The Fear of Failure, the Subsequent Lack of Commitment and Why it Ultimately Leads to… Well, Failure
Failure can be defined as simply as, ‘the lack of success’. Failure can be accompanied by a variety of emotions including embarrassment, anxiety, anger, sadness and shame. Most would agree these are unpleasant feelings at best and some people would even argue that they should be avoided at all costs. That’s me. I’m Some People. I have found avoidance to be a great personal strategy in skirting the untoward effects of embarrassment, anxiety and shame. Arguably not the best coping strategy, but one I’ve honed over the years since early childhood. Who can relate? Avoiding failure keeps you in the “safe” zone. Avoiding failure also limits your growth potential by a staggering 657%. I totally made that number up, but I think you get the point.
So, how does this translate to Jiu Jitsu? Well for starters, it took me over 5 years to finally attend a BJJ class after my initial interest. Five years. Because, well, what if I wasn’t good at it? What if I totally sucked? (There was also the anxiety of not finding a parking space and coming to the wrong class, or wrong gym, for that matter- details in a previous blog.) I finally went and I found that I really liked it. Like, really, really liked it. I wasted five years thinking about it, but never committing. That’s a huge loss. Five years of confidence building, five years of skill building, five years of a tight knit comradery with the LK gym family, and the list goes on. Then there’s the issue of “really liking something”. If you really like something, the stakes are instantly increased. If nothing is special there can be no disappointment or failure. Anniversary? Nah. Don’t even remember the date. Personal achievement? Nope. Anyone could do that. I prefer to play it cool. Remain aloof. I may articulate, “I do Jiu Jitsu to learn how to defend myself and stay physically active.” But secretly, I do Jiu Jitsu to test my skill and my mental fortitude. How much can I learn? How fast can I improve? How far can I push myself? How effective am I at teaching others? Can I become a choke master?? (I would like this to be my signature move and for people to whisper as I walk by, “Dude. Watch out for her Paper Cutter. It’ll get cha every time.”) I circumvent true commitment by not verbalizing my goals with my teammates and not being transparent. I’m can’t be held accountable if I don’t tell anyone. If I don’t commit, I can’t fail. If I never enter a BJJ competition, I’ll never lose. If I never really, truly “get after it”, I’ll never be held back by my knee injury. If I don’t set a goal of earning a black belt by age 50, I won’t be disappointed when it doesn’t happen (but, does it ever happen at 50? 55? 60?? Asking for a friend….)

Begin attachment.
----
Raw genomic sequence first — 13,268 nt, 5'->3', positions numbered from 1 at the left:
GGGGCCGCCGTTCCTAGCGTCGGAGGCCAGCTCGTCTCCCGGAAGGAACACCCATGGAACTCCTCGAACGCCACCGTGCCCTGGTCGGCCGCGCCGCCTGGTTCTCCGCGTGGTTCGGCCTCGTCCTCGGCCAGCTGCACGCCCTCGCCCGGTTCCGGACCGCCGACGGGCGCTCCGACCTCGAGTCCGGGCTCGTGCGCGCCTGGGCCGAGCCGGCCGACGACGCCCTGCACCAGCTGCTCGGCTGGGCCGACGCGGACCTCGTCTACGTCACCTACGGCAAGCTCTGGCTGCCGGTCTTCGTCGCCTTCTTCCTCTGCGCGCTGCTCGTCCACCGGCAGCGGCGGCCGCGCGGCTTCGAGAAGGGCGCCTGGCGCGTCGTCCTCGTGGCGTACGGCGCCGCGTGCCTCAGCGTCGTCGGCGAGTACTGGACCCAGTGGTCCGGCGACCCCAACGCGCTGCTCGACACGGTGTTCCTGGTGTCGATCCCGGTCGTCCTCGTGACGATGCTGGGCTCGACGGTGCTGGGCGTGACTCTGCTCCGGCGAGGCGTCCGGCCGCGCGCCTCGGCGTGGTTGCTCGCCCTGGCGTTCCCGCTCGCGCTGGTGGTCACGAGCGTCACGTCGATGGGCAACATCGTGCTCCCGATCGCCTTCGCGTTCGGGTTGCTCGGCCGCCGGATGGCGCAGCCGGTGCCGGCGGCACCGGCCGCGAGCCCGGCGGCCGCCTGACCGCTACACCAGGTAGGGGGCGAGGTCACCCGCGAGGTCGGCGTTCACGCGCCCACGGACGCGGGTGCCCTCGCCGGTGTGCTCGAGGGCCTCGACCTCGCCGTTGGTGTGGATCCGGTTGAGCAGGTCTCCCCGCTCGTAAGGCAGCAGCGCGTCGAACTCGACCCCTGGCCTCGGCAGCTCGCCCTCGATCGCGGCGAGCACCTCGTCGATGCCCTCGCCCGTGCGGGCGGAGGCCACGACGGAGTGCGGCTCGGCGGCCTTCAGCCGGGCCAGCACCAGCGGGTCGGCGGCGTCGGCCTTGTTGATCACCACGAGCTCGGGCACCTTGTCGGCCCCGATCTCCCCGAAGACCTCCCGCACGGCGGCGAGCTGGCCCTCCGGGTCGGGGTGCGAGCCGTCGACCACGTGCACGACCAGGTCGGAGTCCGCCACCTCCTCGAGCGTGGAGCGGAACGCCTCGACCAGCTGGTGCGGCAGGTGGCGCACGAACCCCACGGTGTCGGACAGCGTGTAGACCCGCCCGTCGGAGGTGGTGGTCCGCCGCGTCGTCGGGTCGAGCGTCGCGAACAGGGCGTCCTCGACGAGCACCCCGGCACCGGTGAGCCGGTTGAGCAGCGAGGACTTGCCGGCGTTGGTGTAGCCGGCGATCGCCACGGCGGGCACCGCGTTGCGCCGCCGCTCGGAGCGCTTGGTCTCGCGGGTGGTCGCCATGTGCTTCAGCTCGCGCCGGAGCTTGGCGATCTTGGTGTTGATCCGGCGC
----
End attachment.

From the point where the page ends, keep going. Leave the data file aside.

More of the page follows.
I have allowed myself to believe that I’m doing myself a favor by avoiding failure, when in reality I’m missing out on opportunities for growth, which is really a failure in itself. Failure teaches lessons. Failure teaches you to be stronger. Failure keeps you grounded and humble. Failure builds strength of character. Embrace your failures. Sign up for the competition, commit to martial arts training, go for the arm bar, roll with the bigger guy, and dedicate yourself to the lifelong journey of BJJ. Jiu Jitsu does something to you. Or maybe it’s your Jiu Jitsu comrades. It’s probably both; I don’t really know for sure. I do know that my old, poorly designed coping skill are slowly being stripped away by this art of BJJ and I’m embracing the possibility of failure… and how I’ll be even better for it.
Check out Lightning Kicks Martial Arts if you’re in the Kalamazoo or Portage area. I promise there are plenty of parking spaces and exponential possibilities to grow, learn and achieve